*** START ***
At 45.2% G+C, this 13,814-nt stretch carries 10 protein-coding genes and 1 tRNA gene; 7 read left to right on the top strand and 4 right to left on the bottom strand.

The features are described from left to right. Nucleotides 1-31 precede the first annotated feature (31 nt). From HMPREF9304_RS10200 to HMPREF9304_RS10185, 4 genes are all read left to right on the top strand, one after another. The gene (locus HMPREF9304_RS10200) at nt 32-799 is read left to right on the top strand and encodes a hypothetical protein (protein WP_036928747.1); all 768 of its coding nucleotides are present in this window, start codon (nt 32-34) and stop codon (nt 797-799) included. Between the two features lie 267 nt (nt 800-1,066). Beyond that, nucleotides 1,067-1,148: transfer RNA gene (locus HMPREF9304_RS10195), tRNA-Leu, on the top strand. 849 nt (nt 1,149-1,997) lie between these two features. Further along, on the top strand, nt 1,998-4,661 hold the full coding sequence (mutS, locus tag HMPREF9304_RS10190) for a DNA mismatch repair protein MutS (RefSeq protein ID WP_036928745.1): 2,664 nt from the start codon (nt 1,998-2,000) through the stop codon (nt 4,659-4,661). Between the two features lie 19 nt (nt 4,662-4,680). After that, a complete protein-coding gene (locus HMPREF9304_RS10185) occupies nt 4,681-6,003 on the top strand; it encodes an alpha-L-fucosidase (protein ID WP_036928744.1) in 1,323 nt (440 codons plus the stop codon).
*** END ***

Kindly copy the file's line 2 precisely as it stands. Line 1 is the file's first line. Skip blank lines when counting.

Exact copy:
The features are described from left to right. Nucleotides 1-31 precede the first annotated feature (31 nt). From HMPREF9304_RS10200 to HMPREF9304_RS10185, 4 genes are all read left to right on the top strand, one after another. The gene (locus HMPREF9304_RS10200) at nt 32-799 is read left to right on the top strand and encodes a hypothetical protein (protein WP_036928747.1); all 768 of its coding nucleotides are present in this window, start codon (nt 32-34) and stop codon (nt 797-799) included. Between the two features lie 267 nt (nt 800-1,066). Beyond that, nucleotides 1,067-1,148: transfer RNA gene (locus HMPREF9304_RS10195), tRNA-Leu, on the top strand. 849 nt (nt 1,149-1,997) lie between these two features. Further along, on the top strand, nt 1,998-4,661 hold the full coding sequence (mutS, locus tag HMPREF9304_RS10190) for a DNA mismatch repair protein MutS (RefSeq protein ID WP_036928745.1): 2,664 nt from the start codon (nt 1,998-2,000) through the stop codon (nt 4,659-4,661). Between the two features lie 19 nt (nt 4,662-4,680). After that, a complete protein-coding gene (locus HMPREF9304_RS10185) occupies nt 4,681-6,003 on the top strand; it encodes an alpha-L-fucosidase (protein ID WP_036928744.1) in 1,323 nt (440 codons plus the stop codon).